It’s 3am on Saturday morning.
Typically at this time I’d be staring over a jack and coke trying to remember what this blondes name is, it’s only a matter of time before she asks me, and when I incorrectly go with Jessica she’ll get in a cab and go home alone - I’ll probably go get some pizza.
But not this Saturday. I’ve been watching Hurricane Joaquin for three days and as it moves farther out to sea the forecast looks better and better for the east coast. I’m stuck in Toronto. I had to move from Sydney earlier this year and I’ve been having serious surf withdrawals ever since. I even bought a utility van and am about half way through kitting it out like a 70’s surf camper. In Toronto this is of course useless since it’s minus thirty for six months of the year and there’s no ocean for nearly a thousand kilometres. But those California dreams get me through those waveless weeks. Didn’t think New York would come first.
Long beach faces South, NE winds and SE swell, things are lining up. But I know absolutely nothing about New York and know no one who surfs there. A couple stars on a Surfline report just isn’t motivating me to commit to that 10 hour drive. Did I mention like every other mid-twenties travel addicted surfer I’m broke as. I start a new job at a restaurant on Wednesday and am meant to be doing training between now and then. Decisions.
Let’s be honest. It wasn’t a decision. As soon as I saw the report I knew I was going. The rest of the real life shit can be put on hold. Talk the talk, walk the walk. This is what Lifestyle Over Luxury is all about, passion over practicality. I’d already started rearranging my schedule and making excuses for various commitments. I messaged every person that I knew that had been to New York or heard of New York and with little white lies, I bought myself 3 days before I had to be back. From the moment the idea crossed my mind I hadn’t been this excited in months. Frothing was an understatement.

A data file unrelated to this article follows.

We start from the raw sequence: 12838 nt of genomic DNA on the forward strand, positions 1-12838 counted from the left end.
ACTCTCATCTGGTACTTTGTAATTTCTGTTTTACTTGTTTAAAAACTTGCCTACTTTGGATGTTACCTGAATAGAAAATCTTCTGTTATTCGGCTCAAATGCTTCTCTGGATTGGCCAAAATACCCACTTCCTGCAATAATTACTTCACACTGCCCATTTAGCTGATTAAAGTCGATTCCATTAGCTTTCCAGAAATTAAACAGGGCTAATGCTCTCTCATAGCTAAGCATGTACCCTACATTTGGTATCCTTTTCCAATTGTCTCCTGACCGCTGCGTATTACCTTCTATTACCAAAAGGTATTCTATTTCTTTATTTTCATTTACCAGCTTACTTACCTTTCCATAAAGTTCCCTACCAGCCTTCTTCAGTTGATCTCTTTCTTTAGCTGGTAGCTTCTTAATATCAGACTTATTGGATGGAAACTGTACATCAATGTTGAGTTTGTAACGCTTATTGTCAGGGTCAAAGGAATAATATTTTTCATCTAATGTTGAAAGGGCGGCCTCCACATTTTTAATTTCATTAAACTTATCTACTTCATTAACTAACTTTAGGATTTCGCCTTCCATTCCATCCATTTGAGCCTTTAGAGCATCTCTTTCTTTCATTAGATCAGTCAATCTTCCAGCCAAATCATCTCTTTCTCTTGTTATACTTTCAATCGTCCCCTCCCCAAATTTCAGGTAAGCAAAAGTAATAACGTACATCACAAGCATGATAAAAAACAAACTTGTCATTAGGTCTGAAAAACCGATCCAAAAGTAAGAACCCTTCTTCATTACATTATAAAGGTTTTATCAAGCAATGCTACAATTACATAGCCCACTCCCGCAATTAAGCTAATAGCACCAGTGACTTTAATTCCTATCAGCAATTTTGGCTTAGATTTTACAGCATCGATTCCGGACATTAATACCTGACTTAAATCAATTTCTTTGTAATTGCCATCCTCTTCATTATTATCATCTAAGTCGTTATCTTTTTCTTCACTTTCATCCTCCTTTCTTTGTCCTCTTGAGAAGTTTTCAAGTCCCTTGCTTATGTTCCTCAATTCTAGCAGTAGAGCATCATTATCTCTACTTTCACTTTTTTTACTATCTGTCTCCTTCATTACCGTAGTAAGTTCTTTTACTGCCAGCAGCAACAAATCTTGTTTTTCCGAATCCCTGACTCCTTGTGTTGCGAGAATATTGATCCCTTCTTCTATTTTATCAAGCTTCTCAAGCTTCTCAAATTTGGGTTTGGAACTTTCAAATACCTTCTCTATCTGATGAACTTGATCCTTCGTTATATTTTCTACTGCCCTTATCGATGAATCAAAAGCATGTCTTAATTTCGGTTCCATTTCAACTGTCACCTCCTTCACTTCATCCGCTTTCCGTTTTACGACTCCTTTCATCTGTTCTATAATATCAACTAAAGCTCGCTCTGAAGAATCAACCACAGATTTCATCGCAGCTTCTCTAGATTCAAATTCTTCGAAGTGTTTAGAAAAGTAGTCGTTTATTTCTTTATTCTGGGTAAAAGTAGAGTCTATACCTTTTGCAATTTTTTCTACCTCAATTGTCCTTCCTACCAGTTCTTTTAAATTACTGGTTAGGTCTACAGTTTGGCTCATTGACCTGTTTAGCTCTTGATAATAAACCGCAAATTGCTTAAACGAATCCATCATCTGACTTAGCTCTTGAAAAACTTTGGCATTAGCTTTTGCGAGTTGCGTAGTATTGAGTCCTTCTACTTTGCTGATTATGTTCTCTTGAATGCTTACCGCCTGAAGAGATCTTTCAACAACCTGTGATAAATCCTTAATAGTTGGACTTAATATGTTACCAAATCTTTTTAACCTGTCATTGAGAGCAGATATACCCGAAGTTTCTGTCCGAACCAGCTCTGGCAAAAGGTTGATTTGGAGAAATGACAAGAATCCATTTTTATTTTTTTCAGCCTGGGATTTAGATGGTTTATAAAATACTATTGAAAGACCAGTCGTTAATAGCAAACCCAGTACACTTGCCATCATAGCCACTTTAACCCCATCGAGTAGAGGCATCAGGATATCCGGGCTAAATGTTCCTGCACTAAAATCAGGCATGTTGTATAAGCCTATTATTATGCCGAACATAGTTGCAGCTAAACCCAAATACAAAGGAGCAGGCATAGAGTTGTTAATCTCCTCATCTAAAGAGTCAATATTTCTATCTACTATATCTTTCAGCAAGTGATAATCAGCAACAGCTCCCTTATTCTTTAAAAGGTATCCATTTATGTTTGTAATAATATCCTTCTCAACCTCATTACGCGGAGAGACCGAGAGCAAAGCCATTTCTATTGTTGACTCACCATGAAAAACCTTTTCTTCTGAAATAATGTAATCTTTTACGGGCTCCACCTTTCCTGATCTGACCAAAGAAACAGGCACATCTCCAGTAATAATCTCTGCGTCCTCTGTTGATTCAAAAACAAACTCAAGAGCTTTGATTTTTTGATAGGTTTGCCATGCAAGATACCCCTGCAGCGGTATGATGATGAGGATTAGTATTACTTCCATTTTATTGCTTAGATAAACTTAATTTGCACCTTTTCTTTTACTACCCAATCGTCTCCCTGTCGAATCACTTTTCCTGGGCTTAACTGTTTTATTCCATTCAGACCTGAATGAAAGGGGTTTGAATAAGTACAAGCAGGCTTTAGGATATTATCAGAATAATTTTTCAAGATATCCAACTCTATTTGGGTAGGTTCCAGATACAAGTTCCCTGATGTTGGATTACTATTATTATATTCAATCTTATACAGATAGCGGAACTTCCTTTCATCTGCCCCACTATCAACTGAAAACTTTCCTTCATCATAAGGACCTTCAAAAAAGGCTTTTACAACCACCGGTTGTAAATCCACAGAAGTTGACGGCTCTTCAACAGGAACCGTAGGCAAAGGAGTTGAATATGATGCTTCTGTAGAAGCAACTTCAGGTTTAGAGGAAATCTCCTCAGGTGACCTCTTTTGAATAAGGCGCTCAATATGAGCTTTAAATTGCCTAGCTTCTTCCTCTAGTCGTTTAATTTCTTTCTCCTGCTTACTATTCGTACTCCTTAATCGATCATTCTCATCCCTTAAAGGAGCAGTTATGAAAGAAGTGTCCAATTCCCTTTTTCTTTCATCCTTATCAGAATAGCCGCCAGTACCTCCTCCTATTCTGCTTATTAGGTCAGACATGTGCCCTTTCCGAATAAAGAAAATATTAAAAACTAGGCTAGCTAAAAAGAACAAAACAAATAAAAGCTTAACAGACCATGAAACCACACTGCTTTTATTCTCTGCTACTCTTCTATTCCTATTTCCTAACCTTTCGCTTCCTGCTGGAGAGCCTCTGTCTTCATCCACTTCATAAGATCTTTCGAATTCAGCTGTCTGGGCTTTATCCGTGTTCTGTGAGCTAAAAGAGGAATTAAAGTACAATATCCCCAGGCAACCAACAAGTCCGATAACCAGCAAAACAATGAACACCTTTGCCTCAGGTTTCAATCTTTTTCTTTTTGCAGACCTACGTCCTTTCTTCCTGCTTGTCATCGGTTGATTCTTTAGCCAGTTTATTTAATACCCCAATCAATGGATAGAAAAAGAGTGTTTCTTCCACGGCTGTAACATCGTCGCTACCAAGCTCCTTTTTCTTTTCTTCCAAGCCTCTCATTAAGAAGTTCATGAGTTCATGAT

It’s 3am on Saturday morning and I’m packing my half finished van/money pit up with sleeping bags, boards, camera equipment and a couple changes of clothes. I sewed the ass back up on my old 3/2 the night before and chucked it in there with a 2mm wetty top to go underneath if it was real cold. I didn’t even look at water temperature, I didn’t want to know. I’m broke remember I don't have coin for a 5mm. Ignorance is bliss.
I rolled out of the driveway before 4am. I’d texted a few girls to come along hoping to heat the van the old fashioned way, but surprisingly no one wanted to drive ten hours to watch me surf, so I was going solo. Firing on Tim Horton’s and a borderline manic level of stoke I was ten hours away from the big apple.
The large coloured female Border Guard reminded me of Aunt Jemima. She did the usual monotone, “where are you going and for how long” speech and looked at me like I was a couple sandwiches short of picnic when I replied, “I’m going surfing in New York.” She asked me if people did that in New York and I said I’d let her know on the way back with my best Spicolli grin. Then she did this half ass search of my home on wheels. I think it was more out of curiosity than anything, the line of questioning wasn’t, “are you carrying any drugs in your pillows?” and more like, “did you laminate these floors yourself?”
Couple of home renovation based inquiries later, Aunt Jemima let me on my way.
Gas and exchange rates. Lucy is a great van, I love the old gal but damn can she guzzle that shit like Tijuana hooker. The ‘budget” was spent before I hit upstate New York. The drive was epic though, I highly recommend driving through upstate New York in the fall. Just take a Yaris.
From one of my friends who had heard of NY, I found out parking is free on the streets, which was a huge bonus. Usually I can’t be assed to find a spot and just end up paying some insane ticket. I was arriving Sunday arvo and the wind wouldn’t be good until Monday morning so I cruised into Manhattan to be a tourist. It was so damn busy it was unbelievable. Later I realized this was because I accidentally drove into Times Square. But I scored a parking spot literally next to it. I skated down 5th avenue listening to Jay-z. Stood in the middle of Times Square. Had a NY slice of pizza. Saw a homeless dude hammering one out in an alley and watched the sun set from the 86th floor of the empire state building. Tourist shit complete.